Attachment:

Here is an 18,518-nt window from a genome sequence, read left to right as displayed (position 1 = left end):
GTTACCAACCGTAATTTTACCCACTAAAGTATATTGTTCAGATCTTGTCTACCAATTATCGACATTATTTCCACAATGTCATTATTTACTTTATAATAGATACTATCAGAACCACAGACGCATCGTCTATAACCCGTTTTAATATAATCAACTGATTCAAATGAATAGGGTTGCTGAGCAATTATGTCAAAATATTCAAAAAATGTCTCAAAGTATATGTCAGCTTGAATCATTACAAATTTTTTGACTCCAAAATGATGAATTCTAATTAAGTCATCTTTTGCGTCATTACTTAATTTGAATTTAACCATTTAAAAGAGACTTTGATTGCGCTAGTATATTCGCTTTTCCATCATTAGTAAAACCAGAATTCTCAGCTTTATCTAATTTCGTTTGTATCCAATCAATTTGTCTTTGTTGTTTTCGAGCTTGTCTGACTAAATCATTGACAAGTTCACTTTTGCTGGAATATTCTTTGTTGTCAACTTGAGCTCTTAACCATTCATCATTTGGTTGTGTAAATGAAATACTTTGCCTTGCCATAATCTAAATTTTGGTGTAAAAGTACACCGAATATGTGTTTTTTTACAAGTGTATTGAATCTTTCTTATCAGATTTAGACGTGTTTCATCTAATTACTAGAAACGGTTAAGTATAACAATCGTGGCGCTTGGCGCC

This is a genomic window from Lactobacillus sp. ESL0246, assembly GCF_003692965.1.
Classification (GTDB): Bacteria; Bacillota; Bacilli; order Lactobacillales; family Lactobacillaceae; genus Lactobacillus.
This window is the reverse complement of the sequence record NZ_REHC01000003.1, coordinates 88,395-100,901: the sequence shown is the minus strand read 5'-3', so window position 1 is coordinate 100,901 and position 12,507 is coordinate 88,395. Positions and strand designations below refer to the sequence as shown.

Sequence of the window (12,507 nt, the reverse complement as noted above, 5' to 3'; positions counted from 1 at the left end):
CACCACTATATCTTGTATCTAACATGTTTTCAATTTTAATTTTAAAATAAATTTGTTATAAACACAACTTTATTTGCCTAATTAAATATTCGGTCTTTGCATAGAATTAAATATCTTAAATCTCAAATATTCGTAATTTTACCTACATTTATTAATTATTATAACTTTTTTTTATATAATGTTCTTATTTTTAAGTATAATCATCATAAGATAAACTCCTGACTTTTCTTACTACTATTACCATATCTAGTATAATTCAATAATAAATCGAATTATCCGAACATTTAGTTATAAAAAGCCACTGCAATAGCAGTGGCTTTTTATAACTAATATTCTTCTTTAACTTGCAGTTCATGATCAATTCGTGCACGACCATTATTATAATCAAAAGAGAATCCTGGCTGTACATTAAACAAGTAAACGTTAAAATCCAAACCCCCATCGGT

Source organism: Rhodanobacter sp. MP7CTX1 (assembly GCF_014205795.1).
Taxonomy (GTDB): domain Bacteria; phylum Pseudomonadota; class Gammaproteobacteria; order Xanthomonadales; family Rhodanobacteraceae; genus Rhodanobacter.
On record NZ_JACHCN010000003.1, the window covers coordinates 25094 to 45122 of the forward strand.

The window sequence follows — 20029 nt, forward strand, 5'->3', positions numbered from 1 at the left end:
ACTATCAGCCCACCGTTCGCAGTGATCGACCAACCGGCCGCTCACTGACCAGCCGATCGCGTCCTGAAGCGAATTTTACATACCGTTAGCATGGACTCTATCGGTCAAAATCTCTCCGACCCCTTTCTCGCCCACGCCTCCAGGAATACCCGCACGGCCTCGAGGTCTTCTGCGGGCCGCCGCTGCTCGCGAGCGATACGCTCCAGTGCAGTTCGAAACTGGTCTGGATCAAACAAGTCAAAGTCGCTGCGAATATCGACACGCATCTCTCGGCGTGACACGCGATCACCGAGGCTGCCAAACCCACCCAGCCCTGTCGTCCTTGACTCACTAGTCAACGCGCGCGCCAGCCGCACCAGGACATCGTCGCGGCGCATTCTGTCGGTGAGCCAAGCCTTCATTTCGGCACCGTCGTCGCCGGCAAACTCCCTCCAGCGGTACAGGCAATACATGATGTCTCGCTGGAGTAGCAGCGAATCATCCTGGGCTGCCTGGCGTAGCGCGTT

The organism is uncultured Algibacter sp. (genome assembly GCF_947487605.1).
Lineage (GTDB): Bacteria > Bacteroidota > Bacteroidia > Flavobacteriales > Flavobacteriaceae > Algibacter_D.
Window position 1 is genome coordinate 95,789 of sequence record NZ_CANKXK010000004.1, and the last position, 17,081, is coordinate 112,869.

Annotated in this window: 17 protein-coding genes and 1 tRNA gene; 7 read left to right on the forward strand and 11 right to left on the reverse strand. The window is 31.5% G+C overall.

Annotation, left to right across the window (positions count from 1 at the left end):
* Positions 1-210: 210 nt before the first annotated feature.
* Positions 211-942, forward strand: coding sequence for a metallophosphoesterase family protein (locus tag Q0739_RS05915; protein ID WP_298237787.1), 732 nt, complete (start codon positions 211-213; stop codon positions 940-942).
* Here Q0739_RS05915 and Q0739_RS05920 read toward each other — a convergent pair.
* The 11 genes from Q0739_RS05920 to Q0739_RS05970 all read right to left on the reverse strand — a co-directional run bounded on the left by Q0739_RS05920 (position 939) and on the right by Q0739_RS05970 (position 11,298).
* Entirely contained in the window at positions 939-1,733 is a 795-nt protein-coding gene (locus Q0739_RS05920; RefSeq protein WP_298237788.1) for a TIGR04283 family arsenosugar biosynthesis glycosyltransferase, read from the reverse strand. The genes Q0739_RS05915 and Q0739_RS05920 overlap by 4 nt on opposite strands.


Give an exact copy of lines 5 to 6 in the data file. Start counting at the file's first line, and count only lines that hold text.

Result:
This window is the reverse complement of the sequence record NZ_REHC01000003.1, coordinates 88,395-100,901: the sequence shown is the minus strand read 5'-3', so window position 1 is coordinate 100,901 and position 12,507 is coordinate 88,395. Positions and strand designations below refer to the sequence as shown.

Sequence of the window (12,507 nt, the reverse complement as noted above, 5' to 3'; positions counted from 1 at the left end):